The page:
Dublin City, Co Dublin
The best-known public park in Ireland, St Stephen’s Green debuted in 1880 and maintains its Victorian layout to this day. It’s a favourite place to meet for lunch, particularly for Dublin office employees who work in neighbourhoods near the park. For visitors, the park is a quiet and convenient escape from the rush of nearby Grafton Street.
The park has many notable features. The grounds are rectangular and built around a central garden. It includes a large lake with ducks and other birdlife. There are several busts, memorials and placards throughout the park, commemorating Irish greats, such as Joyce and Yeats, who had their own personal connections to the Green.
Also of note is Fusilier’s Arch, which is located at the top of the park near Grafton Street. It was designed as a scaled-down version of Rome’s Arch of Titus and commissioned to honour the more than 200 soldiers who fought and died for the British during the Boer War at the turn of the 20th century.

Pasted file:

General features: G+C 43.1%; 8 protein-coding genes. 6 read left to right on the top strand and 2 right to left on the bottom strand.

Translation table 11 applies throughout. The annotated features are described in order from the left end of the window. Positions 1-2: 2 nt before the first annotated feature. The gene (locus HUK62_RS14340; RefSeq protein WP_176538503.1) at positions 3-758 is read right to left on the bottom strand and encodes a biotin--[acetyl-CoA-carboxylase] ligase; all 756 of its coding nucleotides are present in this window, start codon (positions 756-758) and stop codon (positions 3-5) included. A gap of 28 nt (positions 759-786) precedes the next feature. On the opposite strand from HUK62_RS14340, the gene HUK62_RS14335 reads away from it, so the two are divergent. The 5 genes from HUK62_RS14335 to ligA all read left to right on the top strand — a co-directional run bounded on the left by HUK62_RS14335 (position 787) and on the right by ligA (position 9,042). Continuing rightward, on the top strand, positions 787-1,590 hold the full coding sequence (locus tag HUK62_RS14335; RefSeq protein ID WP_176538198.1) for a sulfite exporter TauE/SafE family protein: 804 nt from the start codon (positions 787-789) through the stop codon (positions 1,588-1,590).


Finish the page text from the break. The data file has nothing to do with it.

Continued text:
Perhaps most striking, the park also has a special garden for the blind. It’s planted with particularly aromatic plants that have been chosen not only for their aroma, but also for their hardiness and ability to withstand handling. Each is marked with a brail placard.
During the Easter Rising of 1916, the Royal College of Surgeons was occupied by rebel forces. It’s said that both parties actually stopped exchanging fire long enough to allow the groundskeeper to feed the ducks on the Green. This park is an Irish icon and a source of local pride.